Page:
Spotify, the music streaming service, has managed to wriggle its way out of a potentially crippling lawsuit regarding copyright infringement.
In 2015, Spotify was sued after musician David Lowery filed a class action lawsuit and singer song-writer Melissa Ferrick also filed a claim that the music streaming service was knowingly infringing on their copyright by not paying for mechanical licenses. These are a type of publishing license which specifically cover the reproduction of copyrighted work. The two separate claims were consolidated into one in 2016. Spotify, this week, settled the case however the amounts in question still need to be assessed by the court.
According to Forbes, if the court approves the settlement, Spotify will have to fork out $43.4 million to the musician and singer-songwriter. This sum represents the amount it would have costed to pay off the mechanical licenses that would have covered the reproduction of the songs if they had been paid for. If the sum is approved, the payment will be distributed to all of the Claimants in the lawsuit.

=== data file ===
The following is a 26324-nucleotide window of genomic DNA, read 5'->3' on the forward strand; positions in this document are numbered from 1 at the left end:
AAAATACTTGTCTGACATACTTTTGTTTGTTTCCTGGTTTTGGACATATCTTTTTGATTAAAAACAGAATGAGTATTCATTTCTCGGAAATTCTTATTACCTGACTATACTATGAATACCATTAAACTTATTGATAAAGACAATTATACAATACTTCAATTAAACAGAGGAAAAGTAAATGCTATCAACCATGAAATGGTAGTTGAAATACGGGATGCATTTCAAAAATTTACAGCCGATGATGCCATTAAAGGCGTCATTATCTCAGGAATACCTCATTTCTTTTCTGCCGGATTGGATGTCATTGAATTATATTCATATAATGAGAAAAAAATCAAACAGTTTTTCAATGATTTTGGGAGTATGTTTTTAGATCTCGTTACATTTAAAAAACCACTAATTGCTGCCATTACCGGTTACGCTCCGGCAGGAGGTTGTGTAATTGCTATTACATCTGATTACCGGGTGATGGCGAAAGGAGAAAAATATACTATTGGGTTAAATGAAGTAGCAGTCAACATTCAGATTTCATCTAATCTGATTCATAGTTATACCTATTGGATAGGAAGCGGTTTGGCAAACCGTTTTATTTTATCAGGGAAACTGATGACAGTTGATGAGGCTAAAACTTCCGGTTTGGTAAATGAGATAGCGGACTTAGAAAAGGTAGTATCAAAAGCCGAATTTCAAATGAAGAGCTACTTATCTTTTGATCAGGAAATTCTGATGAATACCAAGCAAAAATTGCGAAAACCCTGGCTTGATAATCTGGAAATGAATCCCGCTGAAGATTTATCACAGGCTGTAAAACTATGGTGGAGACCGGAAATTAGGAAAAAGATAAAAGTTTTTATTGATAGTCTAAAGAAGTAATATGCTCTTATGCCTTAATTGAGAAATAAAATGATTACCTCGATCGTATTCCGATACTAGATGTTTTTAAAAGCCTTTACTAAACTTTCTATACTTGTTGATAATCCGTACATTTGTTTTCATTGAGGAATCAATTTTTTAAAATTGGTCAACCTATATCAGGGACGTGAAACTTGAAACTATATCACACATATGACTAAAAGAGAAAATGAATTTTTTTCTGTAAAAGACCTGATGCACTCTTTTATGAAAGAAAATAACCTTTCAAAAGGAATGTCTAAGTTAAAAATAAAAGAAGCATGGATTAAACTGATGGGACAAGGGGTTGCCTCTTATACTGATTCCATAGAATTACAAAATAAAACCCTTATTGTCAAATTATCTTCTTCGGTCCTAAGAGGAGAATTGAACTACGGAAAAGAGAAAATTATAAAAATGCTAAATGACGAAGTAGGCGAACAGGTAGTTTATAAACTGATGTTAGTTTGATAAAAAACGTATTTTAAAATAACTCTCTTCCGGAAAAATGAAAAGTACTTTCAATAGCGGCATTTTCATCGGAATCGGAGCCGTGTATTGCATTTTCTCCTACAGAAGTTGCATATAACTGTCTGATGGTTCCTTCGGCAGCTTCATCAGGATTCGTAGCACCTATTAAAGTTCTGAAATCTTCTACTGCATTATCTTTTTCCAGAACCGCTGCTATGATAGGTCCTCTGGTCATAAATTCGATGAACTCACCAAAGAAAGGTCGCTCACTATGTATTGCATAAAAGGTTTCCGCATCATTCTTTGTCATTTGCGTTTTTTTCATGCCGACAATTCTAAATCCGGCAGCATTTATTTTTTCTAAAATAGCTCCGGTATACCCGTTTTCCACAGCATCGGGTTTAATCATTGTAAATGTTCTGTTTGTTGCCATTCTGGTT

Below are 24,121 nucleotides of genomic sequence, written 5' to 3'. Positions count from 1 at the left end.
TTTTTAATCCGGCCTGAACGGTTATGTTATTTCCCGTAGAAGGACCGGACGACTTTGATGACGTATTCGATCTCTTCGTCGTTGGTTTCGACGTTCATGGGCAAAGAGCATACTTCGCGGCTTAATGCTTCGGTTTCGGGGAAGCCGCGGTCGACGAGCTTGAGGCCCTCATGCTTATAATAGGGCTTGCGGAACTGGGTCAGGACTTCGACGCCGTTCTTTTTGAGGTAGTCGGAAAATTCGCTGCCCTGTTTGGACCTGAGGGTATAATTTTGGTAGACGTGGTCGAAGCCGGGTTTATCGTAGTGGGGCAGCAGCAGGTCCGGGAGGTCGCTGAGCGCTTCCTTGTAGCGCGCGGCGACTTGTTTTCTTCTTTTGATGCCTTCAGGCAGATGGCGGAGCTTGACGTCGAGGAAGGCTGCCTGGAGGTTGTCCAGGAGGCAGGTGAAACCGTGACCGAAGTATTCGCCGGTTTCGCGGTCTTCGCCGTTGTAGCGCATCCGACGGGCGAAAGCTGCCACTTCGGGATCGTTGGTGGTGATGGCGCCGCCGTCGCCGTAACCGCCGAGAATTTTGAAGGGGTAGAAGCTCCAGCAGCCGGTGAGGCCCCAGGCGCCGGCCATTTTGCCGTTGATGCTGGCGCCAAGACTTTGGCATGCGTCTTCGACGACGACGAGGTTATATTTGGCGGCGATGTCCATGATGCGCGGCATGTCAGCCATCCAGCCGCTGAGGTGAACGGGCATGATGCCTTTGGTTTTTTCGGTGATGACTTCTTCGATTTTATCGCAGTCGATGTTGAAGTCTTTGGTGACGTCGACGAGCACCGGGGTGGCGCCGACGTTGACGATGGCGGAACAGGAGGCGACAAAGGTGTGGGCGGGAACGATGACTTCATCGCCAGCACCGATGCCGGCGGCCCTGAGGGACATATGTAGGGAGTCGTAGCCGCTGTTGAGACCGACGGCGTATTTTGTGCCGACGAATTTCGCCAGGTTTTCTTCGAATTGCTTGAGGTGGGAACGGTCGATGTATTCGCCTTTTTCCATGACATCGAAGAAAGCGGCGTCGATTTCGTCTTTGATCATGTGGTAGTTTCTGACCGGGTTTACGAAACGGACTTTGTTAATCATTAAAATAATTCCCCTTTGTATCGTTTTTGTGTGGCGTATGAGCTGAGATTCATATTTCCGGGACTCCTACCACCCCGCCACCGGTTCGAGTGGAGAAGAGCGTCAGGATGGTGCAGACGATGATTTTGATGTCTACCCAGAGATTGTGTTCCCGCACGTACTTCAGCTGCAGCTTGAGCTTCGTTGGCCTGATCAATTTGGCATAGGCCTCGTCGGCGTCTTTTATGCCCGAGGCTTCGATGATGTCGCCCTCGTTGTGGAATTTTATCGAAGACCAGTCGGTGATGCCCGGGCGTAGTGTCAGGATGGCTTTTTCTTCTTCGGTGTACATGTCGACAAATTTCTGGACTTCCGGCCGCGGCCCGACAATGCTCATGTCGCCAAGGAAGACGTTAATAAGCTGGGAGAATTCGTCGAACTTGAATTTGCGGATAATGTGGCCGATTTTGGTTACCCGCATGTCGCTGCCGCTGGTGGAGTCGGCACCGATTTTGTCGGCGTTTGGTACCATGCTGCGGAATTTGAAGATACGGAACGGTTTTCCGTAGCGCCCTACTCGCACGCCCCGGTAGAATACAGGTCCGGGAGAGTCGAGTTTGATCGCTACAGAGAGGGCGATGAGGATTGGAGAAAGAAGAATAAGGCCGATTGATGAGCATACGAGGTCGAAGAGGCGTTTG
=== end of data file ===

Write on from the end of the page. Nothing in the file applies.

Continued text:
The Claimant's in the lawsuit made their filing after being angered at Spotify's failure to compensate them. Representatives for Spotify have explained that when rightsholders cannot be identified and therefore cannot be given their royalties, these royalties are set aside until the rightsholders can be identified. Spotify however has been criticised for failing to make adequate efforts to find the rightsholders.
If the court approves the settlement figure then it is said that this will be a win for both. Spotify will be paying out a lot less than the originally claimed $200 million and will be more equipped in dealing with the royalty payment of 'lesser known rightsholders'. On the other side of the coin, the Claimants to the claim are likely to take away more money from the lawsuit than they would have if they had been paid royalties as normal.
The case highlights the importance of acknowledging the rights of copyright owners and will be a welcome development for musicians who feel their revenue streams are being squeezed by streaming services such as Spotify.Posted by: in: Copyright, EU/International, News